Sykesville zoning board adjourns without a vote Master plan on hold

February 02, 1993|By Mary Gail Hare | Mary Gail Hare,Staff Writer

Three Sykesville Planning and Zoning Commission members discussed the county's comprehensive master plan for Southwest Carroll with a county planner last night, but adjourned without taking any action for lack of a quorum.

Two members missed the meeting due to illness, leaving the commission one short of the four members needed to vote on any agenda items.

"There is a lot going on with this plan," said Gregg Horner, a county planner, of the Southwest Carroll plan. "Nothing is written in stone, though."

He said five citizens advisory subcommittees, with 10 members each, began meeting this week "to come up with goals for implementing" the plan.

The subcommittees will continue to meet for several months, he said.

Mr. Horner took issue with a Jan. 27 letter written by Town Manager James L. Schumacher to the Carroll County Department of Planning. The letter expressed the commission's opposition to a proposed village and employment center, about four miles west of Sykesville along Route 97.

Mr. Schumacher said the proposal did not meet adequate facilities plans and would require public water and sewer. It would have an adverse impact on the Raincliffe Industrial Center in town, he wrote.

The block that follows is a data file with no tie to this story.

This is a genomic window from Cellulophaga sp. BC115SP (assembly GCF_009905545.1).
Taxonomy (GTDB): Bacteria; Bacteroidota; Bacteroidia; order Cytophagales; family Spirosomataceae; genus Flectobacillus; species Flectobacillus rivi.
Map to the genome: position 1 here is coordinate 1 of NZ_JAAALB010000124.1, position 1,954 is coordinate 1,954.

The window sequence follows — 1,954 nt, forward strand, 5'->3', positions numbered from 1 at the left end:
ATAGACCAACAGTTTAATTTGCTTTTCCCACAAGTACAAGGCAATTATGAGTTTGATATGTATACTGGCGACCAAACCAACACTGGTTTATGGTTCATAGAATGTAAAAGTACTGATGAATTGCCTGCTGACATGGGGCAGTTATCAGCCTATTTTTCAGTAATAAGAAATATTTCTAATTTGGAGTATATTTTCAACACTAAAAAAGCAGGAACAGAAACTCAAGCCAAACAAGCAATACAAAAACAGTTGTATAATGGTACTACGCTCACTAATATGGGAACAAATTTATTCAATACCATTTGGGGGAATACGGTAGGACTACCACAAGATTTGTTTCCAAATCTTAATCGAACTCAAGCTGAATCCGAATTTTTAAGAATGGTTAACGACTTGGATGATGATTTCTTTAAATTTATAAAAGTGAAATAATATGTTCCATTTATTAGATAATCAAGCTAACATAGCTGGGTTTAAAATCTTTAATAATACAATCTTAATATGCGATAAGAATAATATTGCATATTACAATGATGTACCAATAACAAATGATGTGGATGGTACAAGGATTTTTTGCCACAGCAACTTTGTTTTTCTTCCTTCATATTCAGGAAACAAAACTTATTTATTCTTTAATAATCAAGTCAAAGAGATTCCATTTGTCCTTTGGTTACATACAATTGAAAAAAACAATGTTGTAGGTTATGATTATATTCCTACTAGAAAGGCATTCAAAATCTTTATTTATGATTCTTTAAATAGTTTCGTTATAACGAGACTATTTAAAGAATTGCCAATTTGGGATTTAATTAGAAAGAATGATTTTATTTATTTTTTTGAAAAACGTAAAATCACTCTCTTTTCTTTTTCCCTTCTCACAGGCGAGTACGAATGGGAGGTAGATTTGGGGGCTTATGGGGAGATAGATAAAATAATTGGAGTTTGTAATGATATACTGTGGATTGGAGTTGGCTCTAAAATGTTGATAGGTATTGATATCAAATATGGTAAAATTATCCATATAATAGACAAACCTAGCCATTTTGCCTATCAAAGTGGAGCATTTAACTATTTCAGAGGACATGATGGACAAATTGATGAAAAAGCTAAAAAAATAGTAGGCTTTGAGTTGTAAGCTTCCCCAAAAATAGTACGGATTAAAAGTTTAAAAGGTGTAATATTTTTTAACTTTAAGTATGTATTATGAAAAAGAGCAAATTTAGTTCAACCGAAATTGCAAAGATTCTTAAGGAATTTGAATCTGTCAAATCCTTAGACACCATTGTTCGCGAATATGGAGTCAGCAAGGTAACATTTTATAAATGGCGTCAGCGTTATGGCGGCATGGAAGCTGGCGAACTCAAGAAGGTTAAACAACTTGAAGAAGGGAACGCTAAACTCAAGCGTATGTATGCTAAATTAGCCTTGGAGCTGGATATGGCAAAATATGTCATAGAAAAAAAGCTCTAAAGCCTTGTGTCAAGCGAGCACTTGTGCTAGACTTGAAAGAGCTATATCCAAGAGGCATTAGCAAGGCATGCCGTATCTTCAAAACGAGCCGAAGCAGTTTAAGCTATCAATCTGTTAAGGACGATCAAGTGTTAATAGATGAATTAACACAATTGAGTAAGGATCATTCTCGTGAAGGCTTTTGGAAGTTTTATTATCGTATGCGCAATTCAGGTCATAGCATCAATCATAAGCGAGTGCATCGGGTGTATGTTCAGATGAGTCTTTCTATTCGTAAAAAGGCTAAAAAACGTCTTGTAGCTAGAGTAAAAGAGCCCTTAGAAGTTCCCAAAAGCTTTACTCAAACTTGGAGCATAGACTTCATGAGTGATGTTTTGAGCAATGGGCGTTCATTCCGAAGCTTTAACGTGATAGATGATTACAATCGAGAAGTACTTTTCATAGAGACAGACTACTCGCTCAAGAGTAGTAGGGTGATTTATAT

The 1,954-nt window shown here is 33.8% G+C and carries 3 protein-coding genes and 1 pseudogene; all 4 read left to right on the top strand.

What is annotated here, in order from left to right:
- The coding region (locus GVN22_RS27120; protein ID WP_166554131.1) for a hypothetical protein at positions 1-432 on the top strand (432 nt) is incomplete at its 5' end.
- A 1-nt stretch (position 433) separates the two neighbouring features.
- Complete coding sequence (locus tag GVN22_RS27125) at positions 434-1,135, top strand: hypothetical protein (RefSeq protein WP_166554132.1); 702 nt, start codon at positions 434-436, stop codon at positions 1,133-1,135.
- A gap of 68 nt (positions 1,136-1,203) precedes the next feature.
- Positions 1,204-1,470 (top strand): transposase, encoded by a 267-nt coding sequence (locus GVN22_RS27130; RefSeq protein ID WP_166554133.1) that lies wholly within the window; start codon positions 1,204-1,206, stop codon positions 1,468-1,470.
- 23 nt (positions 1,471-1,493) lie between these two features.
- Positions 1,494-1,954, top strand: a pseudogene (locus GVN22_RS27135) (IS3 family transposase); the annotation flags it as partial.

"I was surprised to get this letter and came here tonight to discuss it with you," said Mr. Horner.

Commission members said they were surprised to learn of the letter, too, and said Mr. Schumacher was not authorized to write it. They received copies of it last night.

"We only did a preliminary review at the last session," said Dennis Karr, the commission chairman. "We commented [on the master plan], but there was no consensus. "

Mr. Schumacher attended part of the meeting. But he left early, due to an illness in his family, before the topic arose.

Mr. Horner, defending the master plan, said the proposed village area reduces sprawl.

The "employment campus" would be zoned for professional offices and small businesses, providing economic development to the area, he said.

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